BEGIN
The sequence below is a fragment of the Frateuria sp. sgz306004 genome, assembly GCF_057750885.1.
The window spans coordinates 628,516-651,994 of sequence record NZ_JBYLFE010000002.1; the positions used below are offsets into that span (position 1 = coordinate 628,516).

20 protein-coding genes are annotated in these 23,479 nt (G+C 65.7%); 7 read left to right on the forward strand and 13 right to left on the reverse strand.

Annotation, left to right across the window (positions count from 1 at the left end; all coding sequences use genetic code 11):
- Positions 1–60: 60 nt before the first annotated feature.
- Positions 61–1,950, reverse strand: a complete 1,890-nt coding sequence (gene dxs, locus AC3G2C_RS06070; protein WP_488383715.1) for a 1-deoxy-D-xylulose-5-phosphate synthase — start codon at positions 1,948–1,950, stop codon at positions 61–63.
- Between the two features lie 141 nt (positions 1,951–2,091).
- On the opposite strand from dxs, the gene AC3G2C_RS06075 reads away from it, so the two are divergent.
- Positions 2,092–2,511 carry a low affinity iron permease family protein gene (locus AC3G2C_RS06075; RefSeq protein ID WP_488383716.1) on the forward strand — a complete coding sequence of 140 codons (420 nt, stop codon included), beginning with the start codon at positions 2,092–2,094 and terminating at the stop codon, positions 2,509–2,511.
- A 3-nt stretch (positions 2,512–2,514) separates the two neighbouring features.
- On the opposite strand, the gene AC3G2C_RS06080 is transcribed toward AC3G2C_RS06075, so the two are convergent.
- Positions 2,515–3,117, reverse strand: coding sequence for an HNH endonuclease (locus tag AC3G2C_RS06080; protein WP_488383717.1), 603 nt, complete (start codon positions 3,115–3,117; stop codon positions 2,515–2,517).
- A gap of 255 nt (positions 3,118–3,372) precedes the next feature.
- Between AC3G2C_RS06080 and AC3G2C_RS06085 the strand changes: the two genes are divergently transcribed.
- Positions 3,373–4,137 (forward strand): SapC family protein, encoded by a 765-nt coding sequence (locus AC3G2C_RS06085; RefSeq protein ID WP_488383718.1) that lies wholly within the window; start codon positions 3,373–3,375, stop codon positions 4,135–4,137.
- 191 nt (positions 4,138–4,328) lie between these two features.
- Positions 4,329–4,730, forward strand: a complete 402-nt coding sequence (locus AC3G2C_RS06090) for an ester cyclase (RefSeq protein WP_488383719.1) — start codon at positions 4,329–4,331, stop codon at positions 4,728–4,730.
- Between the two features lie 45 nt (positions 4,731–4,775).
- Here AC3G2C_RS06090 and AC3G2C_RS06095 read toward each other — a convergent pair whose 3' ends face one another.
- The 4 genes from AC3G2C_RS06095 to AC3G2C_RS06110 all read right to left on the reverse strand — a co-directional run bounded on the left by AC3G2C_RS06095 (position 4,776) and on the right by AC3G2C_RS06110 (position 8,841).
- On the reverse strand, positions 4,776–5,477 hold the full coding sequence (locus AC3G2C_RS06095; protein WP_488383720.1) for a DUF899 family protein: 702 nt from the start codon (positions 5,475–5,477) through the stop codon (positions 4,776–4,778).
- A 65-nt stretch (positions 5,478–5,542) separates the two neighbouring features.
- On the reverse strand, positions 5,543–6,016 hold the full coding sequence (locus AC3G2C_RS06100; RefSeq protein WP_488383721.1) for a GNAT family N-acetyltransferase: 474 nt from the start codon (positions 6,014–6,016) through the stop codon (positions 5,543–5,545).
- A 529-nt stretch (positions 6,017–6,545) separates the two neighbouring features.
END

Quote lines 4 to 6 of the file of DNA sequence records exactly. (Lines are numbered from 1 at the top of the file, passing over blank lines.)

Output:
Annotation, left to right across the window (positions count from 1 at the left end; all coding sequences use genetic code 11):
- Positions 1–60: 60 nt before the first annotated feature.
- Positions 61–1,950, reverse strand: a complete 1,890-nt coding sequence (gene dxs, locus AC3G2C_RS06070; protein WP_488383715.1) for a 1-deoxy-D-xylulose-5-phosphate synthase — start codon at positions 1,948–1,950, stop codon at positions 61–63.